Educators from Australia and abroad are meeting at the University of New England this week to discuss new insights into the way language works within society, and the implications of those insights for the classroom.
For example, Dr Sally Humphrey (pictured here) from the Australian Catholic University is presenting a paper comparing the forms of expression – often quite passionate – used by teenage social activists in persuading audiences in the wider community, with the more academic conventions of argument and persuasion expected of them in the classroom. “Teachers need to be aware of that difference,” she said, “and perhaps encourage a bit more passion in the classroom.”
“Some of the most exciting discoveries occur at the interface between disciplines,” said the Vice-Chancellor of UNE, Professor Jim Barber, in officially opening this year’s national conference of the Australian Systemic Functional Linguistics Association (ASFLA). “This relatively new field is at the interface of disciplines spanning the humanities and the social sciences.”
The ASFLA President, Associate Professor Rosemary Huisman from the University of Sydney, explained that, while Systemic Functional Linguistics (SFL) was centred on the discipline of linguistics itself, it provided a framework for language to be studied within its “social contexts”.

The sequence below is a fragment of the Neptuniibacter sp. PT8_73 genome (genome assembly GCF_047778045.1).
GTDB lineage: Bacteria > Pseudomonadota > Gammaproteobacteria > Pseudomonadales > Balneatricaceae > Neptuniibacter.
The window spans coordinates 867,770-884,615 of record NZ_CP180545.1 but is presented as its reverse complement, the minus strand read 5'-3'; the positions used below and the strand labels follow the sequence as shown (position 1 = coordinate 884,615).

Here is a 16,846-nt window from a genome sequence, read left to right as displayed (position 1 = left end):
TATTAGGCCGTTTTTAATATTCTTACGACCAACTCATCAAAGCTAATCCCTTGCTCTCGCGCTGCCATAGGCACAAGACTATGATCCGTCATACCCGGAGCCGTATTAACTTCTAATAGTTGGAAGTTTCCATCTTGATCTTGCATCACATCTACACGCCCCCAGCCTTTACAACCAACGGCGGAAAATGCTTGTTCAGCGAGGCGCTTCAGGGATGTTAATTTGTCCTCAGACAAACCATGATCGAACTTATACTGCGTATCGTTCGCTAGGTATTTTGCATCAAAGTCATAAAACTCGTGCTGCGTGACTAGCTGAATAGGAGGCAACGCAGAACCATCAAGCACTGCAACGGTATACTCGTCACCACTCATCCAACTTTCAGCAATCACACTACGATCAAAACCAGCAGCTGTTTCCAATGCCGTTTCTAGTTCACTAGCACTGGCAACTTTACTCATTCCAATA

The title of this year’s conference is “Language, knowledge & justice: new contexts, new questions”. “The conference themes – language, knowledge and justice – emerge from continuing and new research in SFL,” Dr Huisman said. “In the ‘justice’ theme, for example, we recognise important new work in youth conferencing, legal processes, and literacy research addressing inequities in education.” Dr Huisman’s own contribution to the conference is a paper (in collaboration with Professor Tony Blackshield from Macquarie University) analysing the language of a series of legal judgments between 1929 and 1987.
A paper by UNE’s Professor Len Unsworth draws on SFL-related research into the relationship between language and images in the education of young children. Professor Unsworth is leading a three-year project, funded by the Australian Government, exploring methods of teaching young students how to author their own digitally-animated stories. His conference paper discusses the use of multimedia publications such as the award-winning children’s book and animated film The Lost Thing, by Shaun Tan, in helping students to develop a strong narrative technique.
UNE’s Diane Hansford, co-convener of this year’s conference with her colleague Associate Professor Mary Macken-Horarik, said it was exciting to have key people in the SFL field meeting at UNE and sharing their ideas. “It’s stimulating positive dialogue,” she said. “We’re coming together to push our work – across disciplines – in new directions.”
Among the other invited speakers are Jim Martin, Professor of Linguistics at the University of Sydney, Andres Ramirez, Assistant Professor in the Educational Studies Department at Rhode Island College in the United States, and Dr Karl Maton from the University of Sydney, well-known for his innovative work in the sociology of education.